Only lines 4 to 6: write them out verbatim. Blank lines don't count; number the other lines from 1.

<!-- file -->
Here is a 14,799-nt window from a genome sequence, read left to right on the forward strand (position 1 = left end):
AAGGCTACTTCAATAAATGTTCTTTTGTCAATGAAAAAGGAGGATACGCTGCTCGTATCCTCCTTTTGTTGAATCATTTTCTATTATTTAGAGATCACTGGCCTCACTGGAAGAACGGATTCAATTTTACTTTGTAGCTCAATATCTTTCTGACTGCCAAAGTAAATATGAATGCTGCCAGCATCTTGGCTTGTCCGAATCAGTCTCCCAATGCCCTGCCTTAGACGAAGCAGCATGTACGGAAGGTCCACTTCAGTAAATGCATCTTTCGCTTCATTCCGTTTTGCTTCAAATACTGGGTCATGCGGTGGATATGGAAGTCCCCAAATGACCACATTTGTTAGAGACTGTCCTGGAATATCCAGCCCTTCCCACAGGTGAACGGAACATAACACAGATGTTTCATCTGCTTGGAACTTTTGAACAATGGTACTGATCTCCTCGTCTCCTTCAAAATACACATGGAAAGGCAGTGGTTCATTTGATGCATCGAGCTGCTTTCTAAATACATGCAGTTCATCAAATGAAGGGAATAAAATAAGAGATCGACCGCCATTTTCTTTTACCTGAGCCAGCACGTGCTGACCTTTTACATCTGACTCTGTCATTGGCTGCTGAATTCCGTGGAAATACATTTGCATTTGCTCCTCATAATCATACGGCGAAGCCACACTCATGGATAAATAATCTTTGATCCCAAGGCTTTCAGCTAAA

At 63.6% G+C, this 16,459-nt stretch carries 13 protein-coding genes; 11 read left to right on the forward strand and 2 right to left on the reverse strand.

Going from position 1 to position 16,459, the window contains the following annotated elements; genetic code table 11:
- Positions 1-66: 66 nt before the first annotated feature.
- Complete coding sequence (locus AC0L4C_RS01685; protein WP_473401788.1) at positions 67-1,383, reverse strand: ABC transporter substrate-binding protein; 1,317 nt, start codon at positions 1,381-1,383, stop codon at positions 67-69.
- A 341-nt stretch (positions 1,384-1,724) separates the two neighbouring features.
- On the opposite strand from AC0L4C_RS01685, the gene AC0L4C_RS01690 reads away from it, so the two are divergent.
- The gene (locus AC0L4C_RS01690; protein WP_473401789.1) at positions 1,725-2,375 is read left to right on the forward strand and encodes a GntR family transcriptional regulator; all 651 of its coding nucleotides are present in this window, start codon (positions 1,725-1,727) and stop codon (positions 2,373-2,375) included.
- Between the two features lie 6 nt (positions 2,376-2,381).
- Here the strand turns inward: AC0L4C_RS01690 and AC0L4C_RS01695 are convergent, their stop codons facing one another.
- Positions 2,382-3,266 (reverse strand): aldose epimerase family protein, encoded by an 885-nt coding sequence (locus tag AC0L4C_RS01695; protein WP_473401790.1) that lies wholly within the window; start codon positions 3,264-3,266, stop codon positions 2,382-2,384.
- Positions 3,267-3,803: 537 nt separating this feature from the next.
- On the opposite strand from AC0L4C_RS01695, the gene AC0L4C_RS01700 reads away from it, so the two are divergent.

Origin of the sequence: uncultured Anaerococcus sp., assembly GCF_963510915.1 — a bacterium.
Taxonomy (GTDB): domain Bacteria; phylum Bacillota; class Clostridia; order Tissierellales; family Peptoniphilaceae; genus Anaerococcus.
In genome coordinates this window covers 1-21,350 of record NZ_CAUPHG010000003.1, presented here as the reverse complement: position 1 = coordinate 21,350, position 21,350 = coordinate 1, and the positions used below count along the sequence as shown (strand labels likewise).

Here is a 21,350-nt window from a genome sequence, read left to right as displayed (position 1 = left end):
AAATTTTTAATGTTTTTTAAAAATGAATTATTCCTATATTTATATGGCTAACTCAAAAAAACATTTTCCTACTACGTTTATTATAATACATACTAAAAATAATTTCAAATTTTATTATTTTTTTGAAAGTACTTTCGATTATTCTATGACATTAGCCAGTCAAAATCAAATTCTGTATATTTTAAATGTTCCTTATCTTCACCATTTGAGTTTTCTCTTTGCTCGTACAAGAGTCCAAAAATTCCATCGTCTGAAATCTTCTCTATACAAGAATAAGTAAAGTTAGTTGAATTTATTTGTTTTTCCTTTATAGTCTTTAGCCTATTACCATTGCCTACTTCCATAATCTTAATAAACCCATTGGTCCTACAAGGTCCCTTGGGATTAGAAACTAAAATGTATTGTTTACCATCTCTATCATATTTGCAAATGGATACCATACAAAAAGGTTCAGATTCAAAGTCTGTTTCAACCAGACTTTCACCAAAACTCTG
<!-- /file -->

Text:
Going from position 1 to position 16,459, the window contains the following annotated elements; genetic code table 11:
- Positions 1-66: 66 nt before the first annotated feature.
- Complete coding sequence (locus AC0L4C_RS01685; protein WP_473401788.1) at positions 67-1,383, reverse strand: ABC transporter substrate-binding protein; 1,317 nt, start codon at positions 1,381-1,383, stop codon at positions 67-69.